And truth be told, I am not particularly “manly.” I wear Italian shoes with little buckles. I schedule my haircuts on Boston’s Newbury Street weeks in advance. My shower is full of soaps and shampoos claiming scents like “tobacco and caramel,” and my shaving cream has bergamot in it, whatever that is. And I talk too much.
I freely accept that I do not pass muster by the standards of most Trump supporters. Again, what intrigues me is that neither should Trump. As the writer Windsor Mann has noted, Trump behaves in ways that many working-class men would ridicule: “He wears bronzer, loves gold and gossip, is obsessed with his physical appearance, whines constantly, can't control his emotions, watches daytime television, enjoys parades and interior decorating, and used to sell perfume.”
I am not a psychologist, and I cannot adjudicate the theories of male behavior that might explain some of this. Others have tried. Two researchers who looked back at the 2016 presidential election suggested that support for Trump was higher in areas where there were more internet searches for topics such as “erectile dysfunction,” “how to get girls,” and “penis enlargement” than in pro–Hillary Clinton areas of the country. (One can only hope that correlation is not causation.) The idea that insecure men support bullies and authoritarians is hardly new; recall that one of George Orwell’s characters in 1984 dismissed all the “marching up and down and cheering and waving flags” as “simply sex gone sour.” To reduce all of this to sexual inadequacy, however, is too facile. It cannot explain why millions of men look the other way when Trump acts in ways they would typically find shameful. Nor is arguing that Trump is a bad person and therefore that the people who support him are either brainwashed or also bad people helpful. He is, and some of them are. But that doesn’t explain why men who would normally ostracize someone like Trump continue to embrace him.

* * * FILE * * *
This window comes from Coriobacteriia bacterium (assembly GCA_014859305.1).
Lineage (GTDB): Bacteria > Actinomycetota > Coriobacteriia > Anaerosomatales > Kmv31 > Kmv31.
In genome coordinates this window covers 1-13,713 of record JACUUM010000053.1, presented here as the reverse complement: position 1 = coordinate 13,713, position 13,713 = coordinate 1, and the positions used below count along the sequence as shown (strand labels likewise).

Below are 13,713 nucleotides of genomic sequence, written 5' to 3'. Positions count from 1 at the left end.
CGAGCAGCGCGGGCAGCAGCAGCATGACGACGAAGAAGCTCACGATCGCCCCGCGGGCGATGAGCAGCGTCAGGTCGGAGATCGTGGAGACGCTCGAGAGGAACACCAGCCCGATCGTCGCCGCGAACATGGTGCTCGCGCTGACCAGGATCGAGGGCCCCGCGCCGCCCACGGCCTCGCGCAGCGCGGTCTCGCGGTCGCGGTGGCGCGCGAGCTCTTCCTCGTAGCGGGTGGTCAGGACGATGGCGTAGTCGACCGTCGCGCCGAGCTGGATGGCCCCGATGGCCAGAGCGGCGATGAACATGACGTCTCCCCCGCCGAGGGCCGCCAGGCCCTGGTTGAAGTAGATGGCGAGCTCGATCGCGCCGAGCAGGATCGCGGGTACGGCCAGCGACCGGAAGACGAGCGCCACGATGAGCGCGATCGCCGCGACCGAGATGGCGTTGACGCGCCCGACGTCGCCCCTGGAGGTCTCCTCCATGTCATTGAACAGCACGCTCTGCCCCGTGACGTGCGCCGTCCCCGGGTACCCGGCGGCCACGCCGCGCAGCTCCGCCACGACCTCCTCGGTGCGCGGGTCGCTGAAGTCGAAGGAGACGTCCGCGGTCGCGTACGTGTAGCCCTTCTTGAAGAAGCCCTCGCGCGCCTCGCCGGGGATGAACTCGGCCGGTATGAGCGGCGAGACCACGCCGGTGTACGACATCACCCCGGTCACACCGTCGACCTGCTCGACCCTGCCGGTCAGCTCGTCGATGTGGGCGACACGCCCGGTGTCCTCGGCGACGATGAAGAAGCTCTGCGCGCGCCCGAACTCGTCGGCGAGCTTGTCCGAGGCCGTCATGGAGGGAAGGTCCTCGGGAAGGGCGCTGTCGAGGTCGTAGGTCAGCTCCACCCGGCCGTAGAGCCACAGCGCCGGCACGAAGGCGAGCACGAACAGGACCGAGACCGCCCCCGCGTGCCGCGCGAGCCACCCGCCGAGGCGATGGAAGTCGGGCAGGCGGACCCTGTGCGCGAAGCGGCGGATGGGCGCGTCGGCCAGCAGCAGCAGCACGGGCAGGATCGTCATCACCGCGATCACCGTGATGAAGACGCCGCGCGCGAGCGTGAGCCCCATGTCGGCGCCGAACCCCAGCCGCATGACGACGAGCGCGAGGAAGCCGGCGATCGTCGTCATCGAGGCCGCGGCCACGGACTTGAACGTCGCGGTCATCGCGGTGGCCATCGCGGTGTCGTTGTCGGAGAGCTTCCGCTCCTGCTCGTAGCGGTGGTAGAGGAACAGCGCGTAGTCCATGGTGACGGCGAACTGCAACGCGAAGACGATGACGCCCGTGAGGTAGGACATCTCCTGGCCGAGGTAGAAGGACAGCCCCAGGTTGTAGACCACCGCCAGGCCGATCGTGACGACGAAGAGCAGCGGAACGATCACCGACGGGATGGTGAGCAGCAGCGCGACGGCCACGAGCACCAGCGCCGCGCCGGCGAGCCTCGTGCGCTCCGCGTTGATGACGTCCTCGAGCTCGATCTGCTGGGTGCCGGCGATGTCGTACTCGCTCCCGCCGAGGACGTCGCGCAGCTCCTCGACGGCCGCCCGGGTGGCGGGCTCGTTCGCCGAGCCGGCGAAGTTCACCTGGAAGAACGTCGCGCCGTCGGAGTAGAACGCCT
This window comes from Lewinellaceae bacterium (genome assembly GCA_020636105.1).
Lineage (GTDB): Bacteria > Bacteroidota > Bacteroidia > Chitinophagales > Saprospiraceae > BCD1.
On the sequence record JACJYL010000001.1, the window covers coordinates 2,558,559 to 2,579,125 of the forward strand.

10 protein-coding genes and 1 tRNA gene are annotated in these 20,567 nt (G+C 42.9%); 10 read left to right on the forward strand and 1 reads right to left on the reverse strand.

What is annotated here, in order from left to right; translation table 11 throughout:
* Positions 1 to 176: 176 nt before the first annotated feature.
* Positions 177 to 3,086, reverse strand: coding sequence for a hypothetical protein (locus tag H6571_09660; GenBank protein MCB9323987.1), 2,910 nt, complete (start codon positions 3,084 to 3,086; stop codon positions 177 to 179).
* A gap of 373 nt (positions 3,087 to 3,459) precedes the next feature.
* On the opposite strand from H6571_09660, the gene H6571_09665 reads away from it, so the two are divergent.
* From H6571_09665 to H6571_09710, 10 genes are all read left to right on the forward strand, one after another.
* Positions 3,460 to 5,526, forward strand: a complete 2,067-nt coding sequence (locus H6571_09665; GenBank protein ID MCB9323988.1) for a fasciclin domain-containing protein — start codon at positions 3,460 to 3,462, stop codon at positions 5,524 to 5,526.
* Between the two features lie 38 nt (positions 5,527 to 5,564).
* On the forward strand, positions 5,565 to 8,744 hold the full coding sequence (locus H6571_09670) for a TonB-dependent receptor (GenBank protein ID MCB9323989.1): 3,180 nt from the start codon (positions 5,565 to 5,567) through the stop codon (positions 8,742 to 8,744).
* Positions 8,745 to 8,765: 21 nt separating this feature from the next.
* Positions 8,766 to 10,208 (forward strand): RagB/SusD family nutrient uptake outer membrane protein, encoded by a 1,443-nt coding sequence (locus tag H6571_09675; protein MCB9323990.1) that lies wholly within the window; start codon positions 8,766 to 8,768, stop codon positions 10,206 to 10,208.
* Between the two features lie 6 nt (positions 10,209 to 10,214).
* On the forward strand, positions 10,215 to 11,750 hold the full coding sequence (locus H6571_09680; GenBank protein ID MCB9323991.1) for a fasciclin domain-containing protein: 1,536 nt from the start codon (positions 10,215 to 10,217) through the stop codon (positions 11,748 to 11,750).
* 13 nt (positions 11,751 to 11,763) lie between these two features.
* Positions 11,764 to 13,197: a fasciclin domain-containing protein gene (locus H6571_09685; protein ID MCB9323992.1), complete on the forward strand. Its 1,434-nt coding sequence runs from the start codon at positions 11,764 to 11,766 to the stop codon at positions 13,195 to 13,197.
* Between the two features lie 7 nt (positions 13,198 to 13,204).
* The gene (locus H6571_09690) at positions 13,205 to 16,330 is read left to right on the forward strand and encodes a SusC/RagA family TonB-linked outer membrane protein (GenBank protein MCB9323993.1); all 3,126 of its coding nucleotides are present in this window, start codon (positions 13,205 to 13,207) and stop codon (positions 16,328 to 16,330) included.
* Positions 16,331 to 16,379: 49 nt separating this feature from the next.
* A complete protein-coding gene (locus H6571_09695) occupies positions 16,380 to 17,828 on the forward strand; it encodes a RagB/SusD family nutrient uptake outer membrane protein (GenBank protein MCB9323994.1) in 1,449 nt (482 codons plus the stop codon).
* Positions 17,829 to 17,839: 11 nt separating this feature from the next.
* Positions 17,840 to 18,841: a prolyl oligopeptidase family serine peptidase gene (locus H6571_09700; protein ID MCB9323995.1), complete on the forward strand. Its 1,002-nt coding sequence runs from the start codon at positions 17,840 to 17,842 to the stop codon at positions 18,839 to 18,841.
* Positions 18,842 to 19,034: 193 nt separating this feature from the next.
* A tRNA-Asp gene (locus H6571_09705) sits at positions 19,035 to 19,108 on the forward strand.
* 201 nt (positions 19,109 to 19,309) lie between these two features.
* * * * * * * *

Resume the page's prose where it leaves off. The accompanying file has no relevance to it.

In order to think about why these men support Trump, one must first grasp how deeply they are betraying their own definition of masculinity by looking more closely at the flaws they should, in principle, find revolting.
Is Trump honorable? This is a man who routinely refused to pay working people their due wages, and then lawyered them into the ground when they objected to being exploited. Trump is a rich downtown bully, the sort most working men usually hate.
Is Trump courageous? Courtiers like Victor Davis Hanson have compared Trump to the great heroes of the past, including George Patton, Ajax, and the Western gunslingers of the American cinema. Trump himself has mused about how he would have been a good general. He even fantasized about how he would have charged into the middle of the school shooting in Parkland, Florida, without a weapon. “You don’t know until you test it,” he said at a meeting with state governors just a couple of weeks after the massacre, “but I really believe I’d run in there, even if I didn’t have a weapon, and I think most of the people in this room would have done that too.” Truly brave people never tell you how brave they are. I have known many combat veterans, and none of them extols his or her own courage. What saved them, they will tell you, was their training and their teamwork. Some—perhaps the bravest—lament that they were not able to do more for their comrades.
But even if we excuse Trump for the occasional hyperbole, the fact of the matter is that Trump is an obvious coward. He has two particular phobias: powerful men and intelligent women.
Whenever he is in the company of Russian President Vladimir Putin, to take the most cringe-inducing example, he visibly cowers. His attempts to ingratiate himself with Putin are embarrassing, especially given how effortlessly Putin can bend Trump to his will. When the Russian leader got Trump alone at a summit in Helsinki, he scared him so badly that at the subsequent joint press conference, Putin smiled pleasantly while the president of the United States publicly took the word of a former KGB officer over his own intelligence agencies.
Likewise, as Trump has shown repeatedly in the midst of the COVID-19 crisis, he is eager to criticize China, until he is asked about Chinese President Xi Jinping. In the course of the same few minutes, Trump will attack China—his preferred method for escaping responsibility for America’s disastrous response to the coronavirus pandemic—and then he will babble about how much he likes President Xi, desperately seeking to avoid giving offense to the Chinese Communist Party boss.